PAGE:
We’re still in the ad-hoc, early stages of AI. Practices, building blocks and tools have started to emerge, as have a number of sophisticated mathematical techniques such as those underlying deep learning. “What we’re missing is an engineering discipline with its principles of analysis and design…”, notes Jordan. “Moreover, since much of the focus of the new discipline will be on data from and about humans, its development will require perspectives from the social sciences and humanities.”
AI as a field of academic research was born in 1956. The field’s founders aspired to develop machines with human-level intelligence. They believed that such human-imitative AI, - capable of high-level cognitive capabilities including reasoning and thinking, - would be achieved within a generation. “Sixty years later, however, high-level reasoning and thought remain elusive,” says Jordan. “The developments which are now being called AI arose mostly in the engineering fields associated with low-level pattern recognition and movement control, and in the field of statistics - the discipline focused on finding patterns in data and on making well-founded predictions, tests of hypotheses and decisions.”
The past two decades have seen major progress in AI, but it’s not come from human-imitative AI. Rather, the progress has come from the applications of AI in engineering, - often referred to as intelligence augmentation (IA), where computers and data are used to create IT-based tools that augment human capabilities. In addition, the emergence of the Internet of Things and applications like smart cities and smart manufacturing, are giving rise to system-wide intelligent infrastructures.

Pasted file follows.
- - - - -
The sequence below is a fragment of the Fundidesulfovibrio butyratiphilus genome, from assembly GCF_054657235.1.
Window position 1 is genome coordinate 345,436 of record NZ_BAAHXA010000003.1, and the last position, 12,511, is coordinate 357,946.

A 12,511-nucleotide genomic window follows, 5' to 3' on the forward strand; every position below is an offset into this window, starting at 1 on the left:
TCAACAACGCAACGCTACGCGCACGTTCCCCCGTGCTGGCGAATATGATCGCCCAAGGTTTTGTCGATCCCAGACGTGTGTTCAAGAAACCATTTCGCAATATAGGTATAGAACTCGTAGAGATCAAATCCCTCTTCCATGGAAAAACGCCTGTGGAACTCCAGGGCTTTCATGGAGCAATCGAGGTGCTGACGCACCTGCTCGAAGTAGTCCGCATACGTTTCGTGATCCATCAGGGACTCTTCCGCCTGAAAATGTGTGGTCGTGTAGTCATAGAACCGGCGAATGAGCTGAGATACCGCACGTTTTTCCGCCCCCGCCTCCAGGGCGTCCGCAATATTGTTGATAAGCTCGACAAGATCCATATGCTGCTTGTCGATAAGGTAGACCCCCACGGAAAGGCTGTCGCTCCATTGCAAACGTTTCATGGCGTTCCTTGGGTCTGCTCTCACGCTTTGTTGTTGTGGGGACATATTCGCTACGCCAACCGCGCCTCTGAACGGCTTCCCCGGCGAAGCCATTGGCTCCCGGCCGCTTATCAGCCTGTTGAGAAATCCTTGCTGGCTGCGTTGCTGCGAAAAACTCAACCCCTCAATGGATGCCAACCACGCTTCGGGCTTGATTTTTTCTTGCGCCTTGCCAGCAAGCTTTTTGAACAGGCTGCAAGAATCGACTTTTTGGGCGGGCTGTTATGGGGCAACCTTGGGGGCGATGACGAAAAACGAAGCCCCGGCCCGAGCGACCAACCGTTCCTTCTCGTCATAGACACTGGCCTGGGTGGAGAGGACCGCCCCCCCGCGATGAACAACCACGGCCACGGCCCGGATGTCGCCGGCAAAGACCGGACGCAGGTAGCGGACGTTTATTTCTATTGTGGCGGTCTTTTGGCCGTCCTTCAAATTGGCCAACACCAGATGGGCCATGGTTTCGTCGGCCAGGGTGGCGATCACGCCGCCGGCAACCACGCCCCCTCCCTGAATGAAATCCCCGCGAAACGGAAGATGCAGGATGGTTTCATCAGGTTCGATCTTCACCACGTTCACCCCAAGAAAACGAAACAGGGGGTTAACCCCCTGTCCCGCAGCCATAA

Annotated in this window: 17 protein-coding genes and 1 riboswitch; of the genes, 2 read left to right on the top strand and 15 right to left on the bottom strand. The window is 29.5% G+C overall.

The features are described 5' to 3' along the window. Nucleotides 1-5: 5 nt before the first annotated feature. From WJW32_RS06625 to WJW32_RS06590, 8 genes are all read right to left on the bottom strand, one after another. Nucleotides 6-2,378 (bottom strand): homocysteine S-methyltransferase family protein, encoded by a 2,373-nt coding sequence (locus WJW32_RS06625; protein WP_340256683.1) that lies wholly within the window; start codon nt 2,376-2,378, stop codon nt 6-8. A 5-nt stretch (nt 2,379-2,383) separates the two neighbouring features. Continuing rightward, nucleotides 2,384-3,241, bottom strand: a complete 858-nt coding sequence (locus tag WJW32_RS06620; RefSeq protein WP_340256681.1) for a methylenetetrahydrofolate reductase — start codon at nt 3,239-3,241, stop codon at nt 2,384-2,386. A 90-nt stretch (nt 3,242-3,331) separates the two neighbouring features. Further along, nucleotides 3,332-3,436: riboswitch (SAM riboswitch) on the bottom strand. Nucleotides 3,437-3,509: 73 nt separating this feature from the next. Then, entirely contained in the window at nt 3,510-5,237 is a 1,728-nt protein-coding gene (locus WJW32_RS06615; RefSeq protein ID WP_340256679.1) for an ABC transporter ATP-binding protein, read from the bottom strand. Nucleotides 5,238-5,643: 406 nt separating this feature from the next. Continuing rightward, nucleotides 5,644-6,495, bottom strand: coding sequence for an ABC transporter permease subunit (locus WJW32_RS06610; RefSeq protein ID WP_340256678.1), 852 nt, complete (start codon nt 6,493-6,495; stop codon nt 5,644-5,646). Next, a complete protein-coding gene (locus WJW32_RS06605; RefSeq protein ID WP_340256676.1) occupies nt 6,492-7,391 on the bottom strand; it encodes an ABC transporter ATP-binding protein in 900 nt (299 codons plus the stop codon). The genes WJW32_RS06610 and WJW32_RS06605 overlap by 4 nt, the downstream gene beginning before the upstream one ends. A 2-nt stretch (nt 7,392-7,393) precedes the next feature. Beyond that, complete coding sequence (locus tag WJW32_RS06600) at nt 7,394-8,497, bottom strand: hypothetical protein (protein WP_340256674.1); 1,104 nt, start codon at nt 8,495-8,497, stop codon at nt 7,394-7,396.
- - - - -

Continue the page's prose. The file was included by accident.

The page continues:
For the foreseeable future we have to rely on intelligence augmentation, intelligent infrastructures and related engineering approaches to continue to advance AI. As Jordan writes, “although one would not know it from reading the newspapers, success in human-imitative AI has in fact been limited - we are very far from realizing human-imitative AI aspirations. Unfortunately the thrill (and fear) of making even limited progress on human-imitative AI gives rise to levels of over-exuberance and media attention that is not present in other areas of engineering.” Moreover, the most challenging problems areas - e.g., healthcare, transportation, finance, education, government, - require highly complex engineering and systems-oriented advances. “It is those challenges that need to be in the forefront, and in such an effort a focus on human-imitative AI may be a distraction.”
“While industry will continue to drive many developments, academia will also continue to play an essential role, not only in providing some of the most innovative technical ideas, but also in bringing researchers from the computational and statistical disciplines together with researchers from other disciplines whose contributions and perspectives are sorely needed - notably the social sciences, the cognitive sciences and the humanities.”
“On the other hand, while the humanities and the sciences are essential as we go forward, we should also not pretend that we are talking about something other than an engineering effort of unprecedented scale and scope - society is aiming to build new kinds of artifacts. These artifacts should be built to work as claimed. We do not want to build systems that help us with medical treatments, transportation options and commercial opportunities to find out after the fact that these systems don’t really work - that they make errors that take their toll in terms of human lives and happiness.”
In the end, concludes Jordan, “we should embrace the fact that what we are witnessing is the creation of a new branch of engineering… we have a real opportunity to conceive of something historically new - a human-centric engineering discipline.”